Avalon Blues - Mississippi John Hurt (1928)
Our LCM Classic this week is so far the earlier recording we have featured. First recorded back in 1928 with thirteen songs on the Okeh label, 'Avalon Blues' is a great folk-blues song by Mississippi John Hurt. His music influenced generations of folk and blues performers. After the recordings he then disappeared only to be tracked down in 1963 by Tom Hoskins following the clues in John's name and the lyrics in Avalon Blues. Tom found John living in a simple shack in tiny Avalon, Mississippi, the same shack pictured early in the video, and later as the reconditioned Mississippi John Hurt Museum. Not only was Hurt still alive in 1963, but the real miracle was that he retained his sweet singing voice and fluid guitar skills. He recorded dozens of songs and toured extensively in his final three years, sharing his beautiful music with the world. Sometimes in music there really are happy endings.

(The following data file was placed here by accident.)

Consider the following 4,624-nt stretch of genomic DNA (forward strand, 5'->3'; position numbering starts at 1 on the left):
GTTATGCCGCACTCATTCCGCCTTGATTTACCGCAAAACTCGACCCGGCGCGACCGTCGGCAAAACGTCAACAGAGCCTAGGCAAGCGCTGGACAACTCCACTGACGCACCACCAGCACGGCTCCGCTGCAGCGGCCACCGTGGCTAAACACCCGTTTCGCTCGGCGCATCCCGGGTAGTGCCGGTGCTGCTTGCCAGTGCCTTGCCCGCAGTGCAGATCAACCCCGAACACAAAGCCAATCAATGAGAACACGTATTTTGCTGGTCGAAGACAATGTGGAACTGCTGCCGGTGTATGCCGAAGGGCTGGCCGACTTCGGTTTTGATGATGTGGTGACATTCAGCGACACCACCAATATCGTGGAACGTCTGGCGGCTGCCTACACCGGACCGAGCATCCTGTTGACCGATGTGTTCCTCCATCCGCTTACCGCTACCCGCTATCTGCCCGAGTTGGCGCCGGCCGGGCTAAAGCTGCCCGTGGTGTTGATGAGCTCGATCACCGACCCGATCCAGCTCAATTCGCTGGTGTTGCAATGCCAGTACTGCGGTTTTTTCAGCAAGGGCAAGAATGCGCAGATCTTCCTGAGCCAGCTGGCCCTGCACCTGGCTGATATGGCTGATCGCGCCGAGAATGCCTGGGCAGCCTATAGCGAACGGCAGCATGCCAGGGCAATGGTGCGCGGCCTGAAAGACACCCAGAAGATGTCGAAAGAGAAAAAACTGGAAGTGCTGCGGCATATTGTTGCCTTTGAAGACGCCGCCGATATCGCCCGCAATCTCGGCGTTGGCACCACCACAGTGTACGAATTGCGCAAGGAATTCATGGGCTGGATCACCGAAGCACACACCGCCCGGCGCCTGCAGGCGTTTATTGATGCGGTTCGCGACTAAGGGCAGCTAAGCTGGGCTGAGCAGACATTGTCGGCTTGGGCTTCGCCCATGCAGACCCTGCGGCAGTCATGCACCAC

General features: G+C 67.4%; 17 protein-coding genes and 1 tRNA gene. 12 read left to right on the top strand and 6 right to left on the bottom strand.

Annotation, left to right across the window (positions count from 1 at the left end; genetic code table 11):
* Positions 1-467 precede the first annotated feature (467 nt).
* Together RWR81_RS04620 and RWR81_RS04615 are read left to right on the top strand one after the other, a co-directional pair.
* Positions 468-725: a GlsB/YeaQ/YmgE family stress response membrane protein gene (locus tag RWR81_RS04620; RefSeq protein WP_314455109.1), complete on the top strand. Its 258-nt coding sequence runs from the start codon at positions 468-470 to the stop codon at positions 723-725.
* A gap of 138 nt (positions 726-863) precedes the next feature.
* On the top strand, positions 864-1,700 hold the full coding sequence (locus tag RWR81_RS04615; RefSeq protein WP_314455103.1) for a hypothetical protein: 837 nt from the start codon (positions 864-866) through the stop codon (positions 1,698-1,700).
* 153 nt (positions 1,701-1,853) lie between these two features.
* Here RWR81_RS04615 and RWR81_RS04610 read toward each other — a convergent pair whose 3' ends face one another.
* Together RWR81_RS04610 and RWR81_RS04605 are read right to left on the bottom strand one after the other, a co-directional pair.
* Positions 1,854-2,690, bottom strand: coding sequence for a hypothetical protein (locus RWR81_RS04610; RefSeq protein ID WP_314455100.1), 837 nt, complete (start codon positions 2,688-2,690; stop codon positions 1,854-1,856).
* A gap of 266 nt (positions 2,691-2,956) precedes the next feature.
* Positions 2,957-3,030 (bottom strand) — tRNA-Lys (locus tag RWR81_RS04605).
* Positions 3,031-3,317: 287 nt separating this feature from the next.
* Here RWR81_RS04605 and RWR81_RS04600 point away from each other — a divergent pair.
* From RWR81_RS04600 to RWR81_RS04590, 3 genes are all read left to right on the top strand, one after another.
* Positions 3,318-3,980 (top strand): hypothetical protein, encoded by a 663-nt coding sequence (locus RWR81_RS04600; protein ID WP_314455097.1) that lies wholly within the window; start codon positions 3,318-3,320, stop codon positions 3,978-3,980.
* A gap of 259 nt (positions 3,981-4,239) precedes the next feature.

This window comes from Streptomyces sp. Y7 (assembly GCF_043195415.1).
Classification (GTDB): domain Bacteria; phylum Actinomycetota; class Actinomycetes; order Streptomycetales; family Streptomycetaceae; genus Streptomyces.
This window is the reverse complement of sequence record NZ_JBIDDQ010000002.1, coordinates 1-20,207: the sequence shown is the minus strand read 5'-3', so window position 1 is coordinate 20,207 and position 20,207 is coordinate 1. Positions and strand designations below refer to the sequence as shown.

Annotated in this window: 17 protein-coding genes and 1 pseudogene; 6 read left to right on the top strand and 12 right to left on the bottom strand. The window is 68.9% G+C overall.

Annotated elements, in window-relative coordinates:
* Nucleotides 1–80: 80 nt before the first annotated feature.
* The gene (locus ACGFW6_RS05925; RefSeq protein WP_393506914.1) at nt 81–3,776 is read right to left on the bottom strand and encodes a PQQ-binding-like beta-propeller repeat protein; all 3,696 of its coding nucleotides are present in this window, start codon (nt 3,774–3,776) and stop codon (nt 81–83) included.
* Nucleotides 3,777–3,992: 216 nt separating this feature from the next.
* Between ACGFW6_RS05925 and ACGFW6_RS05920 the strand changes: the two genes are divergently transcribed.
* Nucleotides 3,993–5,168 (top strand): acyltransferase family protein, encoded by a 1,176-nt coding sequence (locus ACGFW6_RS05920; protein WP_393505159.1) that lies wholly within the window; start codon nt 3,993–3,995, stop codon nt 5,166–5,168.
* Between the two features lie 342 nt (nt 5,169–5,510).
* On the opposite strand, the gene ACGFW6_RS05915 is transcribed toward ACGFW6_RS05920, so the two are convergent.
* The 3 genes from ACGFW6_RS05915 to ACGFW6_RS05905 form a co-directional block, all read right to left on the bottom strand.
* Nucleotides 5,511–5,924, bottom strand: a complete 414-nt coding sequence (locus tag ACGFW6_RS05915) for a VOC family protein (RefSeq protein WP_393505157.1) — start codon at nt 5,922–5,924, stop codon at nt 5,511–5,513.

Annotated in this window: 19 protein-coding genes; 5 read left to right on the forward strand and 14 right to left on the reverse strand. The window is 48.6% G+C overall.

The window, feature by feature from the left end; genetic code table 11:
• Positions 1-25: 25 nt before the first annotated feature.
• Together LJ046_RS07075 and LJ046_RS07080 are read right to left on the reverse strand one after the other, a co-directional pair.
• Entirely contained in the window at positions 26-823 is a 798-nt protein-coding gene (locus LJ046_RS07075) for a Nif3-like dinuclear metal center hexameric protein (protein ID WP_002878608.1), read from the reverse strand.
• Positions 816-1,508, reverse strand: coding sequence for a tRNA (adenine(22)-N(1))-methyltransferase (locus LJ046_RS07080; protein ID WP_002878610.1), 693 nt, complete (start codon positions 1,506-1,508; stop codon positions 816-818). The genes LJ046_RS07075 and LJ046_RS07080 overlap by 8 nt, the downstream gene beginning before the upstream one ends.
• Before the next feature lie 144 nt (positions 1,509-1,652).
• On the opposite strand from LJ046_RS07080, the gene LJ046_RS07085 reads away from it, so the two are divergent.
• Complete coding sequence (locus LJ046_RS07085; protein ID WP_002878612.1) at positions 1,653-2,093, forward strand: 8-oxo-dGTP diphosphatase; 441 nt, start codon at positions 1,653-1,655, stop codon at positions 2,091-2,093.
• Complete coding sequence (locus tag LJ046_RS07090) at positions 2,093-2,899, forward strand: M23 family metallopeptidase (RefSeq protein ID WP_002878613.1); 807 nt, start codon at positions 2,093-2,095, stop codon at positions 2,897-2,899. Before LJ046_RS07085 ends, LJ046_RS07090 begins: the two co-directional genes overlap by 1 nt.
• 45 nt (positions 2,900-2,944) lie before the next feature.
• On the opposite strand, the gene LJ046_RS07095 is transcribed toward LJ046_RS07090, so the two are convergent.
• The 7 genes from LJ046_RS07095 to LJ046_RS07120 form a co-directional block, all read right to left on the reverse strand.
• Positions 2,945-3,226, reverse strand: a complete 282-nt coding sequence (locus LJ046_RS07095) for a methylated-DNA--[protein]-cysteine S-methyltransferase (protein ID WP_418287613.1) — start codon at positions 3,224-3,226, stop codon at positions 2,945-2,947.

John Hurt taught himself to play the guitar around the age of nine. He worked as a sharecropper and began playing at dances and parties, singing to a melodious fingerpicked accompaniment. His first recordings, made for Okeh Records in 1928, were commercial failures, and he continued to work as a farmer. Okeh went out of business during the Great Depression, and John returned to Avalon and obscurity, working as a sharecropper.
Tom persuaded John to move to Washington, D.C. He was recorded by the Library of Congress in 1964. This helped further the American folk music revival, which led to the rediscovery of many other bluesmen of Hurt's era. Hurt performed on the university and coffeehouse concert circuit with other Delta blues musicians who were brought out of retirement. He also recorded several albums for Vanguard Records.
His songs have been recorded by Bob Dylan, Dave Van Ronk, Jerry Garcia, Beck, Doc Watson, John McCutcheon, Taj Mahal, Bruce Cockburn, David Johansen, Bill Morrissey, Gillian Welch, Josh Ritter, Guthrie Thomas, Parsonsfield, and Rory Block